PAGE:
Chinese SNS Kaixin001’s Open Platform Experiment
Kaixin001 is experimenting with an open platform, inviting select third party developers to participate. Kaixin001 lags behind RenRen and 51.com, but all Chinese social networks are now slowly but surely moving towards openness. Kaixin001 is immensely popular with Chinese white-collar workers, with a total of 25 million daily active users (86 million registrations).
It originally rose to prominence by spamming and its viral social games (Parking Wars and Happy Farm). At its peak Kaixin001’s Happy Farm had 15 million daily active users and still has over 10 million today, according to Hans Tung, a partner at Qinming Venture, which invested in Kaixin001. Although Kaixin001 since refocused on relationships, games are one of the most lucrative monetization channels for social networks.
Shanda Launches Candy: A Mashup of Twitter, Facebook, and FourSquare
Candy (Tang Guo / 糖果) mixes microblogging, social games, and badges, a mashup of Twitter, Facebook, and FourSquare. While most social networks are scaling back social games to focus on real friends (e.g., Facebook, RenRen, and Kaixin001), Shanda’s Candy embraces games (with a semi-open platform) and nicknames.
It’s almost cliché for Chinese internet giants to launch a microblog or social network; nearly all have tried. The challenge for Candy (in Beta) is to gain initial traction and to achieve user retention. The latter could be challenging for such a casual site, there’s a reason the other social networks are moving away from that model.
Candy reflects Shanda’s effort to diversify into casual games. Over 86% of Shanda’s 768 million USD in 2009 revenues came from Massive Multiplayer Online Role Playing Games (MMORPGs), while casual games accounted for just 12% of revenue. As Shanda’s bread-and-butter MMORPGs like Woool and Mir 2 age, it is imperative that the firm finds new hits or market models.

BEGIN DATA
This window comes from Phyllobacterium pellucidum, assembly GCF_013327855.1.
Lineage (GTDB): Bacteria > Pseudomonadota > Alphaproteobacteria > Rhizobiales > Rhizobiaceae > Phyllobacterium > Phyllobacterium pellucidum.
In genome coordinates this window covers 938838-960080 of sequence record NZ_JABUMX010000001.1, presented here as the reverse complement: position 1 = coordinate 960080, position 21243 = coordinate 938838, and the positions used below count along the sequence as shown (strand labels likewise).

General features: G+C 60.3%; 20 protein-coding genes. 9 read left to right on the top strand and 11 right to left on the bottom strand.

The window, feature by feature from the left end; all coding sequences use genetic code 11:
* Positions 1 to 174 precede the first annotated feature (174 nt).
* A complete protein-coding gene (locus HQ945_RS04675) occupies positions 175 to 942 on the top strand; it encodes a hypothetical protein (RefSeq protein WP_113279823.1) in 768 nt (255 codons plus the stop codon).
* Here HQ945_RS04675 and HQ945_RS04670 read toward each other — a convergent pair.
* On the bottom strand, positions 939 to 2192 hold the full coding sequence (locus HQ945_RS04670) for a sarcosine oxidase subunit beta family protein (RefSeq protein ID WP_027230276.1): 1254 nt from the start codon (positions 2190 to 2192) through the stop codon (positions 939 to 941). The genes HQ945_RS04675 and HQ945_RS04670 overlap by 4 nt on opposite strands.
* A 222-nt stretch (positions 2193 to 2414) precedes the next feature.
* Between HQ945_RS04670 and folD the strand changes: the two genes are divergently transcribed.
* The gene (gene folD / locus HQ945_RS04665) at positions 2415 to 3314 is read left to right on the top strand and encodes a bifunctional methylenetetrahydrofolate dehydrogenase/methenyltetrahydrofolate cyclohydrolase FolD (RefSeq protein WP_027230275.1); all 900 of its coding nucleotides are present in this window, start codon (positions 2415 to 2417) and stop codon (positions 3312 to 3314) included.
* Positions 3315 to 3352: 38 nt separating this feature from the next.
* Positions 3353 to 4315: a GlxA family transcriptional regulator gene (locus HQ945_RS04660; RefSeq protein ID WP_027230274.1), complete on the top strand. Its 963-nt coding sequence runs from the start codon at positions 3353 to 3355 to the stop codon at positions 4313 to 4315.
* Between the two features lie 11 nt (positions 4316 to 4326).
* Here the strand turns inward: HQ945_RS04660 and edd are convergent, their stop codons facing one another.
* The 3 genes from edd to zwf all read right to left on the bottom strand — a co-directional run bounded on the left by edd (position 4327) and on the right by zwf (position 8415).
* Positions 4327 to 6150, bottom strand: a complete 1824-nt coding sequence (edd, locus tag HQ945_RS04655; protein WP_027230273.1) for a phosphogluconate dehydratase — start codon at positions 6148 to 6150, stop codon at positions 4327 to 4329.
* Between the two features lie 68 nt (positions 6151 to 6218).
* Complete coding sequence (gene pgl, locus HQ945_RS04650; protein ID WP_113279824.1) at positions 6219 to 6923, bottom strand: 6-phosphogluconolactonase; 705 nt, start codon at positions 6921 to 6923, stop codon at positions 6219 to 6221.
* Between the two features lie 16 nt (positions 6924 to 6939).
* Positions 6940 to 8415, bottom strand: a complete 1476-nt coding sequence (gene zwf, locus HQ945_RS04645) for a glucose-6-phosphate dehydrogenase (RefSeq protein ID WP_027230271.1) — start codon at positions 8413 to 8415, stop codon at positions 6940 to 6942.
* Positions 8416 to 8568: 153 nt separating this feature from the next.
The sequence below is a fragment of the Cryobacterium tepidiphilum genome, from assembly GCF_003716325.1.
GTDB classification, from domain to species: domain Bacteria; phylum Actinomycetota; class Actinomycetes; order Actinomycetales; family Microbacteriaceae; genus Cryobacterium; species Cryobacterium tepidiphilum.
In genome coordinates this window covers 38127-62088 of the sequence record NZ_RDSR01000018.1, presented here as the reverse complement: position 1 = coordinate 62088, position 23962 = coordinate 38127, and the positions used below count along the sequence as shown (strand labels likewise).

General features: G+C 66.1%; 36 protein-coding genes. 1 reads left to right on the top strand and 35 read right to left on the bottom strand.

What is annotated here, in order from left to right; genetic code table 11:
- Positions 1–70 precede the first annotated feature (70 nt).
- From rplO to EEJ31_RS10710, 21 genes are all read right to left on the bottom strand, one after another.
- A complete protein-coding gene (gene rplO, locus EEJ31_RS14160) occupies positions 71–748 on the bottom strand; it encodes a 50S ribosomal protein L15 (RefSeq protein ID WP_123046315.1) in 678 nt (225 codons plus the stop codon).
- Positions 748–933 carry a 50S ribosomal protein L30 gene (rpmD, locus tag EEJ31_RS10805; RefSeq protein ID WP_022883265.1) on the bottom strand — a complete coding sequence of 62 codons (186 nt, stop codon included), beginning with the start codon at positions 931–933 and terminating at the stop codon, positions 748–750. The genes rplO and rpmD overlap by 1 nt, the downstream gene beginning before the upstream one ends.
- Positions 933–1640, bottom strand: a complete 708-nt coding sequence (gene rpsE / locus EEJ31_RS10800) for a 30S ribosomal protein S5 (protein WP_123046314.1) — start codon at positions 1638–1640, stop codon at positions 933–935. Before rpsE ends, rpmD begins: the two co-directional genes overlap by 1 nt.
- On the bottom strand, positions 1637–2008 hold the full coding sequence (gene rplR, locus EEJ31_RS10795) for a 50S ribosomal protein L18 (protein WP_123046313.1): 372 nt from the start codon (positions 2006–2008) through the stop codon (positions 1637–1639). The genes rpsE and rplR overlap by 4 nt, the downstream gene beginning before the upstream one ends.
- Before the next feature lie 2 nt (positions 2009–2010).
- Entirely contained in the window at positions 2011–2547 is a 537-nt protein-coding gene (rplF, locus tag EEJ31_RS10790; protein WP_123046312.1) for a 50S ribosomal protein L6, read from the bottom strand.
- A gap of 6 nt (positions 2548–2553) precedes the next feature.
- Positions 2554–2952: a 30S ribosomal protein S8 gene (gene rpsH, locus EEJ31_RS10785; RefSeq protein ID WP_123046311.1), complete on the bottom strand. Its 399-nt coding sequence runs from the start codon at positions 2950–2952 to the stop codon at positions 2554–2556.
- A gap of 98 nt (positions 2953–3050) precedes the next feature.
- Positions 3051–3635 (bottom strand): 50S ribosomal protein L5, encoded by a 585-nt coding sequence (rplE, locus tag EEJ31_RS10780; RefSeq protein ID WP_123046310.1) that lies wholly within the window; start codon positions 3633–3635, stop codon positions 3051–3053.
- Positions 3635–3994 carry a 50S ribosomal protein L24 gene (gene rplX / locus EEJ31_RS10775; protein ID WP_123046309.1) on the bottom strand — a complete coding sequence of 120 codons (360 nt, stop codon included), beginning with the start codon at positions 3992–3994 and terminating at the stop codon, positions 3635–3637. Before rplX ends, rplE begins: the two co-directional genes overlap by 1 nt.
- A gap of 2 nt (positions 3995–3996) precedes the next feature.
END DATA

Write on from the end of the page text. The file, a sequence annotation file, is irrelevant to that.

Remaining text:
Change in China’s Social Games Industry: New Entrants, Markets, and Models
China’s social games industry—the players, games, rules, and business models—is evolving at a blistering pace. China’s Top 10 Social Games and Top Social Networks, a new report by BloggerInsight, analyzes the latest changes.
Only a year ago, social games in China were developed by individuals or a small team on a shoestring budget, destined for RenRen (then Xiaonei) or other Chinese networks. Today, buoyed (and pressured) by investment (primarily foreign), developers have formed serious teams and launch their games in more lucrative markets.
Before FarmVille: Origins of The Digital Agricultural Revolution
Farm games are a craze on social networks worldwide, but its origins are mistaken. The story of farm games is a reflection of the young social games industry: rife with copycats, riches, and misunderstandings.
Most social games are far from revolutionary: farm games pre-date their social network successors by 15 years. SimFarm, released by Maxis in 1993, is the earliest to this author’s knowledge. Harvest Moon, released by Victor Interactive Software in 1996, further popularized the genre. To date, the spread of social games is all about distribution, not original gameplay.
China Social Game Summit 2010 – The Hottest Industry Event of the Year
The 2010 China Social Game Summit (CSGS) is in Beijing on April 9-10, 2010. The website is here and the schedule is here. China Social Games will be live blogging the action!
Responses to “3 Reasons Why Tencent’s Qzone is a Failure”
Benjamin Joffe of +8* posted his complete commentary "Sorting Failure From Success in Social Networking | The Tencent Case" in response to our latest piece "3 Reasons Why Tencent’s Qzone is a Failure." Thanks to Benjamin Joffe for posting this!
While the overall success of Tencent as a company is pretty obvious, our friends from Blogger Insight took the specific case of Tencent’s SNS properties Qzone, QQ Campus and Xiaoyou to see how they were performing. Their conclusion is that Tencent pretty much failed at SNS. Our take is less conclusive. Read the full piece here.
3 Reasons Why Tencent’s Qzone, the Largest Social Network in China, is a Failure
Qzone, “the largest social network in China,” and Tencent’s other SNS (QQ Campus and Xiaoyou), are failures for three reasons:
- Squandered Opportunity: Chinese internet giant Tencent was enviously positioned to dominate social networking, but blew its chance. QQ Campus failed. Xiaoyou is far behind the competition. Qzone does not reach any new demographics.
- The Site’s Design and Features are Lousy: The Qzone website is an unintuitive eyesore. Its applications are of poor quality and frequently inaccessible.
- Is Qzone Really No. 1? Tencent’s claim of 305 million active users is highly suspect; even its classification as an SNS is questionable. Its competitors are encroaching upon its core user base of young teens.
Does this mean Tencent will soon collapse? Absolutely not.
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